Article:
Bed bugs, fleas and ticks are commonly misidentified and confused with one another. These parasitic pests are actually very different from each other. This will article will focus on what the differences are in identification, behavior and diet.
Ticks are classified as arachnids (8 legs), while fleas and bed bugs are actually insects (6 legs). Ticks are easy to spot because they grow in size after taking blood meals. Fleas are much harder to see because of their small size and ability to jump quickly out of sight.
Ticks are large enough to be seen with the naked eye. Their small size allows infestations to grow unchecked, and large populations require professional removal. Ticks are also small but engorge themselves on blood until they’re double their original size, which makes it easier for people to detect their presence.
In adult form, bed bugs measure roughly the size of a kernel of corn or an apple seed, which runs roughly 5 mm in length. With a trained eye, human beings can easily spot adult bed bugs against the typical whites of bed sheets.
Nymphs, on the other hand, measure at most 1 and 1/4 mm and are clear or off-white in color, which makes identifying the insects in the nymphal stage challenging.
The Difference Between Ticks and Bed Bugs
One of the main differences between ticks and bed bugs is that ticks are arachnids and not insects. They have eight legs, as opposed to the six that bed bugs have. Since newly hatched ticks are relatively flat and only have six legs until feeding for the first time, tick nymphs and adult bed bugs can be mistaken for each other.
Another difference between ticks and bed bugs is their host preferences. While ticks feed on animals in addition to humans, bed bugs typically stick to human hosts. Additionally, ticks thrive in outdoor environments, while bed bugs are mainly found indoors. Most importantly, while bed bug bites are irritating, they do not spread disease. Tick bites, however, can transmit Lyme disease, babesiosis, and tularemia.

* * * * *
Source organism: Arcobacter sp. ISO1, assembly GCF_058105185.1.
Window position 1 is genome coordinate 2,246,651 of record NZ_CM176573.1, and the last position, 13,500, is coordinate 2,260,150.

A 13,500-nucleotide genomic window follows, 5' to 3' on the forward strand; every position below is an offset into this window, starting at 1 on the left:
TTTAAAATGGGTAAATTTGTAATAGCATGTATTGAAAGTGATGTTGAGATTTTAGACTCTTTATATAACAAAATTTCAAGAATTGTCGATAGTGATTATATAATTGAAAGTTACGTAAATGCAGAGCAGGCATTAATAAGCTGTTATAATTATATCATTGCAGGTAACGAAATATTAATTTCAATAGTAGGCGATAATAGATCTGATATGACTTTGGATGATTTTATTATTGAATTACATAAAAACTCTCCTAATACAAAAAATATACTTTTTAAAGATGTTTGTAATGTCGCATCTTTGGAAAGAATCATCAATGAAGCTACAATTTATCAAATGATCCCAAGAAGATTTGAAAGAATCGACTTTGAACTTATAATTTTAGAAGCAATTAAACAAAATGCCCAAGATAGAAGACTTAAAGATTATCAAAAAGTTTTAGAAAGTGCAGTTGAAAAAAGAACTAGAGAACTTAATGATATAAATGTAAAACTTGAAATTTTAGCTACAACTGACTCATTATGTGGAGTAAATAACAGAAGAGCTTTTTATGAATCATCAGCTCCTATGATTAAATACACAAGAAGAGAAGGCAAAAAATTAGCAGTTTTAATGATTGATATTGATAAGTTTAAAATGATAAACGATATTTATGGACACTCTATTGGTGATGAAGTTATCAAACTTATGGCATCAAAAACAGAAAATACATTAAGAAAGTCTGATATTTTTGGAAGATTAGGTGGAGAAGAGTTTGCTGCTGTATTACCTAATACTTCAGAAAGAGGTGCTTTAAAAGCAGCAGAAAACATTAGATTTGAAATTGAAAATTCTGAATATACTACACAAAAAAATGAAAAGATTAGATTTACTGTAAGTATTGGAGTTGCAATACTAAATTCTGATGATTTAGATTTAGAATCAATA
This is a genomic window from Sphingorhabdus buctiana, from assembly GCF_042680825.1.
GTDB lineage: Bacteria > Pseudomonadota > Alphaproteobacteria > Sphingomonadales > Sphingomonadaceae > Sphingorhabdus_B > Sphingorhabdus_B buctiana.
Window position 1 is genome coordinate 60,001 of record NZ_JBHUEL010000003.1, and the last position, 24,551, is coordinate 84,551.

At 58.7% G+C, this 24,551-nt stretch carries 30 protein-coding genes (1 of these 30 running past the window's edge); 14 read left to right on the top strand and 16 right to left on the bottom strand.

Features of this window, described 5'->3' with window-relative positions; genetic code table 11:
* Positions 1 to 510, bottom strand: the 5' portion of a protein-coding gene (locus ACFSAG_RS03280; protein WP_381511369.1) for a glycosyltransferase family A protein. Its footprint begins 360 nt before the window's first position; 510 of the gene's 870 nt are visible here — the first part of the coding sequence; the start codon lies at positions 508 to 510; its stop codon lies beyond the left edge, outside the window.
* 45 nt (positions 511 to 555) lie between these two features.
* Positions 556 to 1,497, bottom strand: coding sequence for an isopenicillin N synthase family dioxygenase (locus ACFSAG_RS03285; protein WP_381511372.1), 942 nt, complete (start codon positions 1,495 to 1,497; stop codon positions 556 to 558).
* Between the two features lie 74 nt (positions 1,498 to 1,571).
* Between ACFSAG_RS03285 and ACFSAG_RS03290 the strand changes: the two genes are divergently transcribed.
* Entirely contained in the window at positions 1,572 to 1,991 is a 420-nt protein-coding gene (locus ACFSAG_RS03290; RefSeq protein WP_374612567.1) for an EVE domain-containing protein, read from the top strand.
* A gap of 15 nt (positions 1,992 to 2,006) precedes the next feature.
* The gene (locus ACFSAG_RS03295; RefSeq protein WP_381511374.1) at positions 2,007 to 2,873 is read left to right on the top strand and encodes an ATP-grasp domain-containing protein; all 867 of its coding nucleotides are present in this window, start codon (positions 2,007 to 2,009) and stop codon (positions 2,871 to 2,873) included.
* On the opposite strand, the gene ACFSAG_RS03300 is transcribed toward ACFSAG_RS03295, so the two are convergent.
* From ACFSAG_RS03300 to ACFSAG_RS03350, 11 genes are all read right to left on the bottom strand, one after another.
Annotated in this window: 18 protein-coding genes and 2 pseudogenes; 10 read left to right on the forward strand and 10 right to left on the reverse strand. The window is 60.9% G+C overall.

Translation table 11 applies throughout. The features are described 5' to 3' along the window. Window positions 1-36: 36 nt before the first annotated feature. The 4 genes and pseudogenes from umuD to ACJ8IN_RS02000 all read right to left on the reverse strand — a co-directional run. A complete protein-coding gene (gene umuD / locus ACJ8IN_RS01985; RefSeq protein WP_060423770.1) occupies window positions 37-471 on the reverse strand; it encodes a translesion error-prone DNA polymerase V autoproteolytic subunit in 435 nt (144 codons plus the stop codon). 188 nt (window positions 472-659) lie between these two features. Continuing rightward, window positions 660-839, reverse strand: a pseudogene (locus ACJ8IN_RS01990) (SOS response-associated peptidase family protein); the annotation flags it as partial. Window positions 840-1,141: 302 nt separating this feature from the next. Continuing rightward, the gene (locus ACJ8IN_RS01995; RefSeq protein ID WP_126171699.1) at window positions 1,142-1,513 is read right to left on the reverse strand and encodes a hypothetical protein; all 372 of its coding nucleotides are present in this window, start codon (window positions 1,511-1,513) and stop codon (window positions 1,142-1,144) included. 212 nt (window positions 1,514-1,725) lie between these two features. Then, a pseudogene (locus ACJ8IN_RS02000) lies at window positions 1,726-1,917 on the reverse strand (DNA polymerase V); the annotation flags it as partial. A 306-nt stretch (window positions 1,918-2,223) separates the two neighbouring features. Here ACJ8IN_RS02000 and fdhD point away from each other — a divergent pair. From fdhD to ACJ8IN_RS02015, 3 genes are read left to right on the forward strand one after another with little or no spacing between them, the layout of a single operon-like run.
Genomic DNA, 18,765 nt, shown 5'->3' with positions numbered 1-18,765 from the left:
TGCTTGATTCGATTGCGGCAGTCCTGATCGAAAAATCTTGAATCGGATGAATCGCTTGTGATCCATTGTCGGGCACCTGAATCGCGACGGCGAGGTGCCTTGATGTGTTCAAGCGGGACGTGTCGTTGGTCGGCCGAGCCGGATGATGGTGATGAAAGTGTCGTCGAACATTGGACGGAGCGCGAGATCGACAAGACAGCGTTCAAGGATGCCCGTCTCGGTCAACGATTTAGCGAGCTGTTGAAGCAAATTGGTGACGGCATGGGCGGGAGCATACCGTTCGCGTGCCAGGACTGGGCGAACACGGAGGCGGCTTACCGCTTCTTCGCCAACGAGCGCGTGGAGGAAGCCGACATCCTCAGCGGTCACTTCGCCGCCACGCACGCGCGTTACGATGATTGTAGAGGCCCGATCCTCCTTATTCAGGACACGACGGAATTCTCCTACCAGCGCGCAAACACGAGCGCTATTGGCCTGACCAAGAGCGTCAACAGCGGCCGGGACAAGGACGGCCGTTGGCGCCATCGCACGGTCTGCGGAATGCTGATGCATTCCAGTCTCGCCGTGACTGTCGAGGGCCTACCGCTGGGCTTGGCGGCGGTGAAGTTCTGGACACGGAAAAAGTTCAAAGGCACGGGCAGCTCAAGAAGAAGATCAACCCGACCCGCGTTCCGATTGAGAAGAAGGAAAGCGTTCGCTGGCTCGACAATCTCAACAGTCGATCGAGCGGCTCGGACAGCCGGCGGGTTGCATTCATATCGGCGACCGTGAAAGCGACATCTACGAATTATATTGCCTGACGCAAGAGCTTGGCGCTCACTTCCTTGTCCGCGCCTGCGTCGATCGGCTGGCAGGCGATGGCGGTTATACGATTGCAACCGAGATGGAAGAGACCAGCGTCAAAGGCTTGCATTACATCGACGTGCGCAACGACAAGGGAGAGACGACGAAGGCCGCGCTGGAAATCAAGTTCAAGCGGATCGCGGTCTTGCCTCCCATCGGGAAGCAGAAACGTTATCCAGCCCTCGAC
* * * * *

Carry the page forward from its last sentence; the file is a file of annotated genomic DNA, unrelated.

Prevention & Control
Both ticks and bed bugs frequently infest homes. Bed bugs enter via luggage or clothing and then establish colonies in mattresses, furniture, and draperies. Bed bug populations quickly get out of hand. Ticks regularly attach to the skin of people and pets, which makes avoiding tall grasses and other areas where ticks breed essential to control and prevention.
Diet or Feeding Habits
Ticks will bite humans, but prefer the blood of animals.
Both fleas and ticks rely on blood meals for sustenance.
Bed bugs prefer the blood of people but occasionally bite animals.
Ticks and bed bugs also live in very different environments. While ticks send most of their lives in wooded, grassy areas, bed bugs live indoors and are commonly found in mattress seams and the cracks in headboards.
Ticks latch on the body and remain feeding in one spot for quite some time.
Bed bugs attack several areas of the body and then retreat once satisfied.
Fleas carry tapeworms and typhus, while ticks spread tularemia, babesiosis, and Lyme disease. Always check your pets and children for ticks and fleas after they’ve spent prolonged amounts of time outside.
Bed bugs are not known to transmit any serious diseases.
On the other hand, ticks are responsible for the spread of several debilitating illnesses, including Rocky Mountain spotted fever, Ehrlichia, tularemia, and Lyme disease. Many of these cause flu-like symptoms such as vomiting, muscle aches, fever, and headaches.
Fleas are capable of infecting people with life-threatening diseases such as typhus.
Once an infestation of fleas or ticks has been identified, property owners should call a professional pest removal team. As both ticks and fleas carry diseases that can be deadly, it is important to act quickly. Bed bug populations can also get out of hand fats, which makes professional pest control the only option to guarantee proper removal.